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Author: Mary McAleese
In the first study of its kind Mary McAleese subjects to comprehensive scrutiny the Roman Catholic Church’s 1983 Code of Canon law as it applies to children. The Catholic Church is the world’s largest non-governmental organisation involved in the provision of education and care services to children. It has over three hundred million child members world-wide the vast majority of whom became Church members when they were baptised as infants. Canon law sets out their rights and obligations as members. Children also have rights which are set out in the 1989 United Nations Convention on the Rights of the Child to which the Holy See is State Party. The impact of the Convention on Canon Law is examined in detail and the analysis charts a distinct and worrying sea-change in the attitude of the Holy See to its obligations under the Convention since the clerical sex abuse scandals became a subject of discussion at the Committee on the Rights of the Child, which monitors implementation of the Convention.

Mary McAleese wins Europe’s richest theology prize for her study of canon law.
The former President of Ireland Mary McAleese has won one of the Catholic world’s most prestigious prizes, the Alfons Auer Ethics Award, from Tübingen University in Germany for her doctoral thesis on Children’s Rights and Obligations in Canon Law.
Editor: Christof Rolker
New Discourses in Medieval Canon Law Research offers a new narrative for medieval canon law history which avoids the pitfall of teleological explanations by taking seriously the multiplicity of legal development in the Middle Ages and the divergent interests of the actors involved. The contributors address the still dominant ‘master narrative’, mainly developed by Paul Fournier and enshrined in his magisterial Histoire de collections canoniques. They present new research on pre-Gratian canon collection, Gratian’s Decretum, decretal collections, but also hagiography, theology, and narrative sources challenging the standard account; a separate chapter is devoted to Fournier’s model and its genesis. New Discourses thus brings together specialized research and broader questions of who to write the history of church law in the Middle Ages.
Contributors are Greta Austin, Katheleen G. Cushing, Stephan Dusil, Tatsushi Genka, John S. Ott, Christof Rolker, Danica Summerlin, Andreas Thier and John C. Wei.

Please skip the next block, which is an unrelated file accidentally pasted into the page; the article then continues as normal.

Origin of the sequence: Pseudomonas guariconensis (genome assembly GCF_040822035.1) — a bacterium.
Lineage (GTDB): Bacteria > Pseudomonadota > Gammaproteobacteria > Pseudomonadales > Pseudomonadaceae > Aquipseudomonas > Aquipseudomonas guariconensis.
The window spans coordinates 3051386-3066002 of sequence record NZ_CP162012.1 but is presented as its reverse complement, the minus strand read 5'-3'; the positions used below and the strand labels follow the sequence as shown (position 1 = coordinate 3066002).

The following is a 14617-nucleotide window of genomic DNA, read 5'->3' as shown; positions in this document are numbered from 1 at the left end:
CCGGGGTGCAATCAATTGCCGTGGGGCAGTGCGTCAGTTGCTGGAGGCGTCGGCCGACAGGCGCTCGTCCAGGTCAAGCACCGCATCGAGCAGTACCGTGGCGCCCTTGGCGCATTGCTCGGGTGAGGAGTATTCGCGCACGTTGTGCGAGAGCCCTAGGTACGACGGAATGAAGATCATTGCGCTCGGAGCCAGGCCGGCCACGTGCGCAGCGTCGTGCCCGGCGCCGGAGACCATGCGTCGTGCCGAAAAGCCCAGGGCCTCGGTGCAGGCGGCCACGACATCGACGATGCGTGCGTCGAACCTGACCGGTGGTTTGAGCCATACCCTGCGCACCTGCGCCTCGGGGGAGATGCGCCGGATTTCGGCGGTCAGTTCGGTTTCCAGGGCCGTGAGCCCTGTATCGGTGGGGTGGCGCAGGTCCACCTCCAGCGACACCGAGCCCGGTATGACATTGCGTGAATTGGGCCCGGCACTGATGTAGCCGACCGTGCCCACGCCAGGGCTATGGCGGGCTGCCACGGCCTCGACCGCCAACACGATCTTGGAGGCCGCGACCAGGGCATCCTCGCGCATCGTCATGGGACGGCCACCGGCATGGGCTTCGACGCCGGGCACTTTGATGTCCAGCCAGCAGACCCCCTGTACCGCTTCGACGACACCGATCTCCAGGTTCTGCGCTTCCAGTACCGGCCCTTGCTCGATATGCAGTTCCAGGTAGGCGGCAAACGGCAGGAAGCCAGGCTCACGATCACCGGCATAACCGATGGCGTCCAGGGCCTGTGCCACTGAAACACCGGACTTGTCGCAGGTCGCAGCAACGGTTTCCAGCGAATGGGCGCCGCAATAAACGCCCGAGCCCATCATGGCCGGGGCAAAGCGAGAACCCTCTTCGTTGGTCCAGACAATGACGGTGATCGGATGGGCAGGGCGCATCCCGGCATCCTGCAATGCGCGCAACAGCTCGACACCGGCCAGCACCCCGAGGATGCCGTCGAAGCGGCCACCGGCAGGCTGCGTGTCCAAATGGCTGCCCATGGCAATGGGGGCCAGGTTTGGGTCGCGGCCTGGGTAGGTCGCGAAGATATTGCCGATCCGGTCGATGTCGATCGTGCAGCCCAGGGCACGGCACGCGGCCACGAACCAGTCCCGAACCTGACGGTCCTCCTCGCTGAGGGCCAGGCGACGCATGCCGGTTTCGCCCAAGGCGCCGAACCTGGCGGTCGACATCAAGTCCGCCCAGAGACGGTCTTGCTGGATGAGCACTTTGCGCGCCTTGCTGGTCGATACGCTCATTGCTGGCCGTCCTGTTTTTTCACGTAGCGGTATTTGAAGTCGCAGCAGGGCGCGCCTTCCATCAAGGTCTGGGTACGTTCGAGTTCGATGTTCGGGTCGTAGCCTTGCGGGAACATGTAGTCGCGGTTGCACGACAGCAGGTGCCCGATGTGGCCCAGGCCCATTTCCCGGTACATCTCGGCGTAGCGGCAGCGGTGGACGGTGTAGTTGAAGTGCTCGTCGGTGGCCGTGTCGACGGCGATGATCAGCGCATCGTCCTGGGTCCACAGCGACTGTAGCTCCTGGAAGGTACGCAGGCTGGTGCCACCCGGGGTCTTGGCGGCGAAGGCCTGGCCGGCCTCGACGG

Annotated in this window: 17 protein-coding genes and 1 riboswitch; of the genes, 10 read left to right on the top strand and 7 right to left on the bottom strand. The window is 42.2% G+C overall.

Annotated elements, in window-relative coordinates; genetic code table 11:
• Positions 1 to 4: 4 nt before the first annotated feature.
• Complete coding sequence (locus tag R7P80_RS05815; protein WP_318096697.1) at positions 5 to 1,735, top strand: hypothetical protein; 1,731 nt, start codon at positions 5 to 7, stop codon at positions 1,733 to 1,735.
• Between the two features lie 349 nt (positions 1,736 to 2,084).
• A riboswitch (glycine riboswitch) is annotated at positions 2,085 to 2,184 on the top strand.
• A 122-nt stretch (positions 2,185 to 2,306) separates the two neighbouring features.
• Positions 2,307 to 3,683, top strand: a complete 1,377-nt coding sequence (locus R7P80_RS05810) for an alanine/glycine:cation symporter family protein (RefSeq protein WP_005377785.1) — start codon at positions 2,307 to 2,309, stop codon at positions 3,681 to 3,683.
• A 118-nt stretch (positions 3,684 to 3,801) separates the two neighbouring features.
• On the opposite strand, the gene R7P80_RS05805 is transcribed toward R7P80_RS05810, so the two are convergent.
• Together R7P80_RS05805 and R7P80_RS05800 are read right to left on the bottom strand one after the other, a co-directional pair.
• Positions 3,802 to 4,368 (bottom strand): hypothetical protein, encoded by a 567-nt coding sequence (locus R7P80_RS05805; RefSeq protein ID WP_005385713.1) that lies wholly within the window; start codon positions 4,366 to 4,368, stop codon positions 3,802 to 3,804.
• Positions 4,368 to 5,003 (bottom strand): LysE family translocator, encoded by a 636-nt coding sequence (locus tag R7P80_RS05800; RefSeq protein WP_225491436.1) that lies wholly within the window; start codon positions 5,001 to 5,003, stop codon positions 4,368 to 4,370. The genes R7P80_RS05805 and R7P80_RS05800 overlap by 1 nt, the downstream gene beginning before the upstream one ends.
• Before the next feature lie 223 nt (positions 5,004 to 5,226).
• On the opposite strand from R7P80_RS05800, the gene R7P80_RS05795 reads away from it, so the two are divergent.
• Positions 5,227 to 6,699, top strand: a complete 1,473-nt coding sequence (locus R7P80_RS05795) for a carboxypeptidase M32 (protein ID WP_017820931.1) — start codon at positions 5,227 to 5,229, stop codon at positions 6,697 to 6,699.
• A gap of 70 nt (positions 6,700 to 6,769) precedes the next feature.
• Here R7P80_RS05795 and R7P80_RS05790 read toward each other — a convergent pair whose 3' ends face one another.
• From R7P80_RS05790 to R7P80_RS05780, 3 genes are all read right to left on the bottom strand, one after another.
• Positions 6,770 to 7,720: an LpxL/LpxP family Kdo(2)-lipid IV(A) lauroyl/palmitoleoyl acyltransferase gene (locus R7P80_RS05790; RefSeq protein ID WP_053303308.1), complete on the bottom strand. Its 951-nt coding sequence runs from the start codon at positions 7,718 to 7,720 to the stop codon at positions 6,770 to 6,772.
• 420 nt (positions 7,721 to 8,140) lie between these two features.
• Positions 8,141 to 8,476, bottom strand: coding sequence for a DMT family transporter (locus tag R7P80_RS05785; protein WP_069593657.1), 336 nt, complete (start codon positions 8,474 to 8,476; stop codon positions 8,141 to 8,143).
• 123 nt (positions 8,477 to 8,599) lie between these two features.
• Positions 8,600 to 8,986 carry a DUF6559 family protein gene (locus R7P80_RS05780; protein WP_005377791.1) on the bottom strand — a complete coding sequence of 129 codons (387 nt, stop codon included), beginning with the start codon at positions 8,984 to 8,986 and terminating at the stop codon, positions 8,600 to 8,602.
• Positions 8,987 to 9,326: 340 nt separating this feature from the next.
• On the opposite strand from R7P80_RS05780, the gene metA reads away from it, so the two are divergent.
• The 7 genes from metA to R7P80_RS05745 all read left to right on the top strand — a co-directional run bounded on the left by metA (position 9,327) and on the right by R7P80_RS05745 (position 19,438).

The Use of Canon Law in Ecclesiastical Administration, 1000–1234 explores the integration of canon law within administration and society in the central Middle Ages. Grounded in the careers of ecclesiastical administrators, each essay serves as a case study that couples law with social, political or intellectual developments. Together, the essays seek to integrate the textual analysis necessary to understand the evolution and transmission of the legal tradition into the broader study of twelfth century ecclesiastical government and practice. The essays therefore both place law into the wider developments of the long twelfth century but also highlight points of continuity throughout the period.

Contributors are Greta Austin, Bruce C. Brasington, Kathleen G. Cushing, Stephan Dusil, Louis I. Hamilton, Mia Münster-Swendsen, William L. North, John S. Ott, and Jason Taliadoros.
Author: Duve, Thomas

Canon law (from the Gr. kanṓn, Lat. canon, “rule, standard”) is the academic discipline of ecclesiastical law. So-called classical canon law began with Gratian's Decretum (ca. 1140). In the modern period on the the continent of Europe, the term was primarily applied to the discipline of Catholic

1. The term “canon law” refers to the study of church law (“canon” is a ruling by the church). It is a theological discipline using the methods of jurisprudence to ensure the orderly life of the church as an institution based on the will of Jesus Christ. It has the task of inquiring critically into

In: The Encyclopedia of Christianity Online

religious libraries (philosophy, theology, spirituality, liturgy, canon law, biblical literature and even classical authors), which after the secularization of the 18th–19th century were dispersed in most cases, preserved their majority in different libraries, sometimes geographically far away from each

In: Archiv für katholisches Kirchenrecht

[German Version] I. History – II. The Present – III. Orthodox Church – IV. The Study of Canon Law and Church Law – V. Practical Theology – VI. Oriental Orthodox Canon Law The church has had laws ever since Christians recognized the need for a generally recognized authority to regulate the

In: Religion Past and Present Online

Throughout the Kyivan, appanage and Muscovite periods, written Orthodox canon law generally prohibited marriage within the seventh degree of consanguinity as measured by the Roman system. 1 This rule prohibited marriage even between third cousins and was officially established by a church

In: Canadian-American Slavic Studies
Author: Pree, Helmuth

[German Version] From ancient canon law to CIC/1917, reconciliation (Lat. reconciliatio) denoted the (liturgical) absolution required for a church, cemetery, or altar to be used again after desecration or profanation (CIC/1917 cc. 1172–1177; 1207). It also denotes reconciliation with God and the

In: Religion Past and Present Online
Author: Klaus Mörsdorf

Part of Bishop: 1. New Testament 2. Church History 3. Theology 4. Canon Law 1. Meaning of episcopate. The episcopate is that ministry established in the Church of Jesus Christ which bestows a share in the Church’s office of teaching, sanctifying, and governing. Those called to it are successors of

In: Sacramentum Mundi Online